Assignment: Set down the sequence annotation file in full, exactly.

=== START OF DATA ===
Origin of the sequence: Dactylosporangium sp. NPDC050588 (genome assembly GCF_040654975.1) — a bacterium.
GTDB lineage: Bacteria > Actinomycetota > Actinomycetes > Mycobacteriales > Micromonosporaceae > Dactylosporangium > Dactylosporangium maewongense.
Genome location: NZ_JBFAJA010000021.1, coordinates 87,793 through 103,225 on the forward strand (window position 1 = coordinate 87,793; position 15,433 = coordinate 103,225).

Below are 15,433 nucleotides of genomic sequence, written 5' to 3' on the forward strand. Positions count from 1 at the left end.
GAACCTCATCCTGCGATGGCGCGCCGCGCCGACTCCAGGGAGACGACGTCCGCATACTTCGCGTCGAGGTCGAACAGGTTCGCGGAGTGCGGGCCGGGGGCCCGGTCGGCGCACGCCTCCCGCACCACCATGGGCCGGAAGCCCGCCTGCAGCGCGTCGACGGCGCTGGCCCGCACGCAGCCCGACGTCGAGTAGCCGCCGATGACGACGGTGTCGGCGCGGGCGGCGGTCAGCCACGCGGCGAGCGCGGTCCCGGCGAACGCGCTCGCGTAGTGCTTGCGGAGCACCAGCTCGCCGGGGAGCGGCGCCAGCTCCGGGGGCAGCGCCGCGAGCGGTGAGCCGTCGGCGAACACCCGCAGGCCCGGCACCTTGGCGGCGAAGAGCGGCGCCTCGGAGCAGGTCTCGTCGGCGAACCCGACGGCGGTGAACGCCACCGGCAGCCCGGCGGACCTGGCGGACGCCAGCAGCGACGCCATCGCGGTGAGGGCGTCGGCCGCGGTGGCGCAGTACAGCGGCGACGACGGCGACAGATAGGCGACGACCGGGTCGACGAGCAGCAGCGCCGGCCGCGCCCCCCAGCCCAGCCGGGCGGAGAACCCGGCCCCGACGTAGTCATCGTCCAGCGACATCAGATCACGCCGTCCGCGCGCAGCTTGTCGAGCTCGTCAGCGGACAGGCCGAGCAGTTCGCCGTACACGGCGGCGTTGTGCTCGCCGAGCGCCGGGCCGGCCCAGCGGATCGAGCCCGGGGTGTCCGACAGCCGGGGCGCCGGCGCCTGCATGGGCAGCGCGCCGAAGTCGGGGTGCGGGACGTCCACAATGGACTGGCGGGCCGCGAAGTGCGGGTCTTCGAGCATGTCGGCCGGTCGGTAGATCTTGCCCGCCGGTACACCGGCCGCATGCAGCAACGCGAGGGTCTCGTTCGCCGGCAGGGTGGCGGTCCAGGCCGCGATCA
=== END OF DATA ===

Origin of the sequence: Dactylosporangium sp. NPDC050588 (genome assembly GCF_040654975.1) — a bacterium.
GTDB lineage: Bacteria > Actinomycetota > Actinomycetes > Mycobacteriales > Micromonosporaceae > Dactylosporangium > Dactylosporangium maewongense.
Genome location: NZ_JBFAJA010000021.1, coordinates 87,793 through 103,225 on the forward strand (window position 1 = coordinate 87,793; position 15,433 = coordinate 103,225).

Below are 15,433 nucleotides of genomic sequence, written 5' to 3' on the forward strand. Positions count from 1 at the left end.
GAACCTCATCCTGCGATGGCGCGCCGCGCCGACTCCAGGGAGACGACGTCCGCATACTTCGCGTCGAGGTCGAACAGGTTCGCGGAGTGCGGGCCGGGGGCCCGGTCGGCGCACGCCTCCCGCACCACCATGGGCCGGAAGCCCGCCTGCAGCGCGTCGACGGCGCTGGCCCGCACGCAGCCCGACGTCGAGTAGCCGCCGATGACGACGGTGTCGGCGCGGGCGGCGGTCAGCCACGCGGCGAGCGCGGTCCCGGCGAACGCGCTCGCGTAGTGCTTGCGGAGCACCAGCTCGCCGGGGAGCGGCGCCAGCTCCGGGGGCAGCGCCGCGAGCGGTGAGCCGTCGGCGAACACCCGCAGGCCCGGCACCTTGGCGGCGAAGAGCGGCGCCTCGGAGCAGGTCTCGTCGGCGAACCCGACGGCGGTGAACGCCACCGGCAGCCCGGCGGACCTGGCGGACGCCAGCAGCGACGCCATCGCGGTGAGGGCGTCGGCCGCGGTGGCGCAGTACAGCGGCGACGACGGCGACAGATAGGCGACGACCGGGTCGACGAGCAGCAGCGCCGGCCGCGCCCCCCAGCCCAGCCGGGCGGAGAACCCGGCCCCGACGTAGTCATCGTCCAGCGACATCAGATCACGCCGTCCGCGCGCAGCTTGTCGAGCTCGTCAGCGGACAGGCCGAGCAGTTCGCCGTACACGGCGGCGTTGTGCTCGCCGAGCGCCGGGCCGGCCCAGCGGATCGAGCCCGGGGTGTCCGACAGCCGGGGCGCCGGCGCCTGCATGGGCAGCGCGCCGAAGTCGGGGTGCGGGACGTCCACAATGGACTGGCGGGCCGCGAAGTGCGGGTCTTCGAGCATGTCGGCCGGTCGGTAGATCTTGCCCGCCGGTACACCGGCCGCATGCAGCAACGCGAGGGTCTCGTTCGCCGGCAGGGTGGCGGTCCAGGCCGCGATCA